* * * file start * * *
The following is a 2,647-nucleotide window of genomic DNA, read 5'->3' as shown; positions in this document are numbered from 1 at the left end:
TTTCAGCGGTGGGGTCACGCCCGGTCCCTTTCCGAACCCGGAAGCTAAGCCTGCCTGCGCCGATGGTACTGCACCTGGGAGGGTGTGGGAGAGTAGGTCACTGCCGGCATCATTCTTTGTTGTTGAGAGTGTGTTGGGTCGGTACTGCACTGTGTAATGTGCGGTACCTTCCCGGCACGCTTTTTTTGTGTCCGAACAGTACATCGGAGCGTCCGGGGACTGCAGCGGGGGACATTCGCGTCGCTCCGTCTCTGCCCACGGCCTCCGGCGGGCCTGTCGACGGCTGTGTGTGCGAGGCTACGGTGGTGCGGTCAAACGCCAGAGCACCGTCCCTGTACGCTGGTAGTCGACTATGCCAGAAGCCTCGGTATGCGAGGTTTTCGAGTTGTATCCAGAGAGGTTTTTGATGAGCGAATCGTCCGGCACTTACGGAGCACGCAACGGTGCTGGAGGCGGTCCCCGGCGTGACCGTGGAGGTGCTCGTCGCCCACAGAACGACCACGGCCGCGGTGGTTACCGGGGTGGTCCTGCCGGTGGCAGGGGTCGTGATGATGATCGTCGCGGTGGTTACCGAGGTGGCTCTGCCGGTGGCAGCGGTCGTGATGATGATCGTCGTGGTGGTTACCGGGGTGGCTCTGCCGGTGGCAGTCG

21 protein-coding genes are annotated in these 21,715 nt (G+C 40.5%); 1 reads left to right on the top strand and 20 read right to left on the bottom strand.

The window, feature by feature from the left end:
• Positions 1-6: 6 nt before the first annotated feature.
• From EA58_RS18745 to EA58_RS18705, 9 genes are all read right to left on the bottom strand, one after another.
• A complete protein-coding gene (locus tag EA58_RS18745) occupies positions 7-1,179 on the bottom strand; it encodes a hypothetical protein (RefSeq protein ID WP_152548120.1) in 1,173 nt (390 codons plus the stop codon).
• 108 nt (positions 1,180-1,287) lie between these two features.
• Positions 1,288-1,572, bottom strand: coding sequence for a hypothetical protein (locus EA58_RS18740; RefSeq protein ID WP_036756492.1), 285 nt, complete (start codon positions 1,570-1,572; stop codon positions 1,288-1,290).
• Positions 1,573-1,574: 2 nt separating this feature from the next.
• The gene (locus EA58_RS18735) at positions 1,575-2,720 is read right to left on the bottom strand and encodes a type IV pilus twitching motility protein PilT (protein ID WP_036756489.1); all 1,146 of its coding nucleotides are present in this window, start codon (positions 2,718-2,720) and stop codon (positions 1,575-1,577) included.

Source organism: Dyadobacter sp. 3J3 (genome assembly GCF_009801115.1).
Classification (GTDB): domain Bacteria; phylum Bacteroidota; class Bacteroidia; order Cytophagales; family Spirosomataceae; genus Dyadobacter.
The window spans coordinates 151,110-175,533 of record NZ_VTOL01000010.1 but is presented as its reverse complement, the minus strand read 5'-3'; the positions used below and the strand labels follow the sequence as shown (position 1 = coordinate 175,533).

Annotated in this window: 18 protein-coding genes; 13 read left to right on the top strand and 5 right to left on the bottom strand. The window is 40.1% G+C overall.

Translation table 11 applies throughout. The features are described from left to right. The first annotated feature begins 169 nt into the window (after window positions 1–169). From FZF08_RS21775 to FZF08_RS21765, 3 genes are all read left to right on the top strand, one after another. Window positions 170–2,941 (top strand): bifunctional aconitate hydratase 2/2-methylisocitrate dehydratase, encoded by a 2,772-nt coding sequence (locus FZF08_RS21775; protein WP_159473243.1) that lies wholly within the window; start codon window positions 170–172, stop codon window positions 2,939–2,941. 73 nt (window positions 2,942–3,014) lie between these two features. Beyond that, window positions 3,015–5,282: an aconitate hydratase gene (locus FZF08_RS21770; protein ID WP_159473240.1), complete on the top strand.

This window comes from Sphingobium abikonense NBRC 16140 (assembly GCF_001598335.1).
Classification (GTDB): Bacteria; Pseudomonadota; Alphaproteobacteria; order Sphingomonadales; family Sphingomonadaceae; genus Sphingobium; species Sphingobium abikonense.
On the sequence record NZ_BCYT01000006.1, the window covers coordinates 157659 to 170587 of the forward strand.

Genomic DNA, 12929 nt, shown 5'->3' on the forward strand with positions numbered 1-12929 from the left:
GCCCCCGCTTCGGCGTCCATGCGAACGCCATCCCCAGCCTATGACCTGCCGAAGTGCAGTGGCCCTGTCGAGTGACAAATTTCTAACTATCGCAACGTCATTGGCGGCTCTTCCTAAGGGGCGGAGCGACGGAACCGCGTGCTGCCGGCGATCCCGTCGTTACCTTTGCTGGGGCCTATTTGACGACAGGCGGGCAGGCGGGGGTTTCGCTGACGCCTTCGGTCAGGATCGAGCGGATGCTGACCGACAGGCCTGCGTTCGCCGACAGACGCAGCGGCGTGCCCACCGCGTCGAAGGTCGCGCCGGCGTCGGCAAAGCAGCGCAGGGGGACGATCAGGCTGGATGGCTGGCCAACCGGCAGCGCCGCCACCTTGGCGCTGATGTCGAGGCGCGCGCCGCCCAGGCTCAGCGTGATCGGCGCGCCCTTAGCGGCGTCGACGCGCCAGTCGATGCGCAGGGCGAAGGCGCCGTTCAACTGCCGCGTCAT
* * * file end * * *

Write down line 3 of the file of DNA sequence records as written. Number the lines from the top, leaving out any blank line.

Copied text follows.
21 protein-coding genes are annotated in these 21,715 nt (G+C 40.5%); 1 reads left to right on the top strand and 20 read right to left on the bottom strand.